1715 - 1766
The 18th Century
John Brown studied at Cambridge and took orders shortly thereafter. He defended the Whig cause both in the battle of Carlisle in 1745 and in published sermons, was made chaplain to the dean of York in 1747, and wrote an essay in 1751 on Shaftesbury’s Characteristics.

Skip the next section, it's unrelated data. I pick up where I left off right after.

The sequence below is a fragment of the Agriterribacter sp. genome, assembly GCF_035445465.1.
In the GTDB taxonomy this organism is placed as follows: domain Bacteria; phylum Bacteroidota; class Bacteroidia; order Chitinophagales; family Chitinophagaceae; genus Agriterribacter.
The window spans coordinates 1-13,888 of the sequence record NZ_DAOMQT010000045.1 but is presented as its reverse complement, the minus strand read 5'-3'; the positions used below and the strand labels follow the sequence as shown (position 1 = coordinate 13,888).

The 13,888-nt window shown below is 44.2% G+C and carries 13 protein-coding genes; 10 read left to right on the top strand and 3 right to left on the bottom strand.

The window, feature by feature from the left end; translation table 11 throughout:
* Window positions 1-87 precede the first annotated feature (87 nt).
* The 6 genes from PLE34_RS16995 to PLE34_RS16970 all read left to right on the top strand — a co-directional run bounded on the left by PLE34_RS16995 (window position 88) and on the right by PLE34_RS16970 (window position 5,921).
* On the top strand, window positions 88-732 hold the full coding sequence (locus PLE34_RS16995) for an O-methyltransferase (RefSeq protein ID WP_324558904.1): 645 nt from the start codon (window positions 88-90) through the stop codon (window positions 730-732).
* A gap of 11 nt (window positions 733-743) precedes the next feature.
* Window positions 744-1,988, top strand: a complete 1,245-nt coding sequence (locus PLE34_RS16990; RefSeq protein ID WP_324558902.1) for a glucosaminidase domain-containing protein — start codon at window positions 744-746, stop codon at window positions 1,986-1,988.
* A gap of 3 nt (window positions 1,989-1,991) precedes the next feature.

John Brown, the son of a parish priest, was born in 1715. He went to Cambridge in 1732, where he passed with distinction in 1735. He took orders shortly thereafter and was made a minor canon and lecturer. He defended the Whig cause both in the battle of Carlisle in 1745 and in published sermons, and he was made chaplain to the dean of York in 1747. In a eulogistic essay, he praised Pope’s literary executor, Warburton, who then became a sort of literary patron to him. At Warburton’s suggestion, he wrote an essay in 1751 on Shaftesbury’s Characteristics, which was later admired by Mill for its utilitarian bent; it went through five editions by 1764. He also wrote tragedies and works on music, poetry, dialogues, and literary histories, and he announced an eight-volume Principles of Christian Legislation that never appeared. Toward the end of his life, he was approached by advisers to Catherine II of Russia about establishing an educational system there. Catherine invited him to St. Petersburg; he prepared to go, but doctors and friends prevailed upon him to spare his fragile health the rigors of a Russian winter. On September 23, 1766, he committed suicide by cutting his own throat, an act feared by his friends for many years.